Obra Dinn is probably the best investigative game I have played these recent years. You have to use logic, pay attention to the scenes and not only that, but watch them from other perspectives too. The game will not help you with pop up hints. Everything you need to know is there and it is up to you to connect the dots between scenes, between person relationships and events. The developer, Lucas Pope, with this game treats us gamers with respect, like adults. If you figure out what is happening (and you will) it’s on you. Your thinking helps you move forward in this game. You are not force fed a dumbed down experience, you are not taken by the hand. It has been a long time that a game felt so refreshing for me in that way.
The only thing that I have to note that took some of the immersion away was that near the end I felt that I had to reach to figure out names and death causes. I had next to nothing to go on and I found some fates by using trial and error methods, not just using logic, which I think is the best way to go. I also have to note that I used the LCD color scheme because the other options actually hurt my eyes. This scheme worked with me and I went through the game without problems.
I have to confess something here. I didn’t enjoy Papers Please way back when I played it. It just wasn’t my kind of game. Objectively I am grateful for the things it did for indie gaming but still, that game wasn’t for me. Things were different with Obra Dinn. I saw the release trailer of the game and it had me hooked immediately. The setting, the mystery and the gameplay mechanics were things that spoke to me. I am a fan of sailing stories, sea myths and the general time the game takes place so I knew this was a setting that I would enjoy to explore. I immediately bought the game and not only I didn’t regret it, but it gave me an unforgettable experience.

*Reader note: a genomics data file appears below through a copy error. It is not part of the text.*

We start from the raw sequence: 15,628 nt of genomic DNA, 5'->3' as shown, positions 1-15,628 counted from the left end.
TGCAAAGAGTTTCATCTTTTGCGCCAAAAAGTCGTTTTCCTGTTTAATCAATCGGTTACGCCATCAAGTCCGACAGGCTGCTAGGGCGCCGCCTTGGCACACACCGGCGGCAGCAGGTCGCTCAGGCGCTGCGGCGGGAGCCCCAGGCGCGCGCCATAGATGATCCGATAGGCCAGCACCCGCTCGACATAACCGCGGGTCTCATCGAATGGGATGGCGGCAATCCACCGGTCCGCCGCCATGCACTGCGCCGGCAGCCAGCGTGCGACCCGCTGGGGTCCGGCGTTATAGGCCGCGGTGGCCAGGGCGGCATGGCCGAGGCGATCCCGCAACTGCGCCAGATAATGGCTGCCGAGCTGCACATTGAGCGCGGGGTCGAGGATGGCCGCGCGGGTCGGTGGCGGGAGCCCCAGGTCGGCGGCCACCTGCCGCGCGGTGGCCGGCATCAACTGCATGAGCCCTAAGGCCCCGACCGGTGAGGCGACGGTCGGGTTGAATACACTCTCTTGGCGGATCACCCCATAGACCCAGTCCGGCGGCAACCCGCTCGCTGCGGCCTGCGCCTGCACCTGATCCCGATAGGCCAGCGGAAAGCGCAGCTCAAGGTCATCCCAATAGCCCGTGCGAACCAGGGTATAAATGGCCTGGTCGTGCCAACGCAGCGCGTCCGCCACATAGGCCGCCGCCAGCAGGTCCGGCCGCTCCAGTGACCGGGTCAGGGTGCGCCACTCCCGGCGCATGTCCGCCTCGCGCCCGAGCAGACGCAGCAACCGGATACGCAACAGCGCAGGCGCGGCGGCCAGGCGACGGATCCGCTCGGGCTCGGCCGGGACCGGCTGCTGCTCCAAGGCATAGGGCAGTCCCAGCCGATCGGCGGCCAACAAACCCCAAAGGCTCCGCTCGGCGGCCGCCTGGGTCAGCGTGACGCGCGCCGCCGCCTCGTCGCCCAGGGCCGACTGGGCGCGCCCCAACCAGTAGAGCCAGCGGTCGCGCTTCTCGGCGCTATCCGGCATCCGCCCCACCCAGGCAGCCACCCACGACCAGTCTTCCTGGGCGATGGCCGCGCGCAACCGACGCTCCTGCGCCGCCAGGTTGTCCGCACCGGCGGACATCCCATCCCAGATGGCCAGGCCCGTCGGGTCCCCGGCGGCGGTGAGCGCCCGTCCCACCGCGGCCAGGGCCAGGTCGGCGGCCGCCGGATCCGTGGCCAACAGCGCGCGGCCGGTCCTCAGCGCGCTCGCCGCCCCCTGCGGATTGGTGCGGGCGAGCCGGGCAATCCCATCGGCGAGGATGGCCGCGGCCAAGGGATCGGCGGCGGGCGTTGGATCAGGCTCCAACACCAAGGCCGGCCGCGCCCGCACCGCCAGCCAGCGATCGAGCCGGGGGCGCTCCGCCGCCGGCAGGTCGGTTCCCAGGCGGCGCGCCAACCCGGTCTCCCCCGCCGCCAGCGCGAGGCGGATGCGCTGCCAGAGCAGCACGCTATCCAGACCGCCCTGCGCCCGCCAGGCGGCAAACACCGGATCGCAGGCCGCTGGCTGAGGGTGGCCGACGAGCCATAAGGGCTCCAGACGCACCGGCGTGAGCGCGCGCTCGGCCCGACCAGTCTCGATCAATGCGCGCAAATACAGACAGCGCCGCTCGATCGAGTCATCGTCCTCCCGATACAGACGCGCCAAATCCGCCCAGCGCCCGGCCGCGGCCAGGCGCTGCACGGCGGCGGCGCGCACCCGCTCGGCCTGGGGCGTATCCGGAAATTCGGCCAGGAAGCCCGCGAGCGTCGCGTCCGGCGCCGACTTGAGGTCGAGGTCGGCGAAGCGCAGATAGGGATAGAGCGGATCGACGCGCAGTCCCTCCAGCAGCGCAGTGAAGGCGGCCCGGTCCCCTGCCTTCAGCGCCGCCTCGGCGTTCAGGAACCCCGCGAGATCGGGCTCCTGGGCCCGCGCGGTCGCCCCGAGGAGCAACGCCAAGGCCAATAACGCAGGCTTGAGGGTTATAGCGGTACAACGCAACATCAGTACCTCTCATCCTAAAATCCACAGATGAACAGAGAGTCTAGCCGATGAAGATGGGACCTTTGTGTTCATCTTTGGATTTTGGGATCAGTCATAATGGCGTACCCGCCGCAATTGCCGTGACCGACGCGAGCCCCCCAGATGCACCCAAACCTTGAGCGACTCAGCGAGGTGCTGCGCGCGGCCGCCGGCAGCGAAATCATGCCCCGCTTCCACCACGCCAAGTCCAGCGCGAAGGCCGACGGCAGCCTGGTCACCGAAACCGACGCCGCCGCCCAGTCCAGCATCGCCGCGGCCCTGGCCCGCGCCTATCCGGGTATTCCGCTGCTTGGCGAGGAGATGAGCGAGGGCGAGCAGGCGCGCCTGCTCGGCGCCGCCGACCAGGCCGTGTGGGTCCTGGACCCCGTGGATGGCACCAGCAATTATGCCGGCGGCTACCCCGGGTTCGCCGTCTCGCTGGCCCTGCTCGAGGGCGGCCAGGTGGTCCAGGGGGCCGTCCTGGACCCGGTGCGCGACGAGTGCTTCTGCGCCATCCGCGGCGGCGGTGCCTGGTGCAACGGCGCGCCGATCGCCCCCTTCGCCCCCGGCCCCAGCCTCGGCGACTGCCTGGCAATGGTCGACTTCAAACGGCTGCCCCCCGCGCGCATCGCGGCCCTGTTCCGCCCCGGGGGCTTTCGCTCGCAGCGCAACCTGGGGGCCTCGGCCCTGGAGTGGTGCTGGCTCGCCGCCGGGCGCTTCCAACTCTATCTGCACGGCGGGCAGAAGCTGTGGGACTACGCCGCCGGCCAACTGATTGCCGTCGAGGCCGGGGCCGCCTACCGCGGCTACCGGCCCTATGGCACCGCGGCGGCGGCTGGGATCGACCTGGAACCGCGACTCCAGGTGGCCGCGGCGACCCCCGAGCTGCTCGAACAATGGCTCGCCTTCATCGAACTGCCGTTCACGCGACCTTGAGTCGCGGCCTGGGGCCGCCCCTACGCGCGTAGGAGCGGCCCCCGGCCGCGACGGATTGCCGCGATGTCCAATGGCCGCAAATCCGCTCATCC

My advice to you is this : watch the release trailer or even the first five minutes of the game (not more, you will be spoiled and believe me, you don’t want that). If it interests you even just a bit, go and buy it.
You can find Return of the Obra Dinn on Steam for the price of 16,79€.
Return of the Obra Dinn is an experience which reinforces the opinion that indie games can be something way more than casual ways to pass the time. With its 19th century setting, the engaging mystery story and the incredible work on the visual and audio department, it creates an unforgettable experience to people who enjoy investigative puzzle games and not only. It is my favorite investigative game that I played these recent years and raises the bar for what’s to come in the future. A masterpiece.
+Incredible sound design
+Probably the best investigation mystery game of recent years
–End game uses more trial and error methods than following logical steps
–Some of the visual style schemes might hurt your eyes
~Score : 9.5 / 10
Dimitris “Dimi Kaye” Kalyvas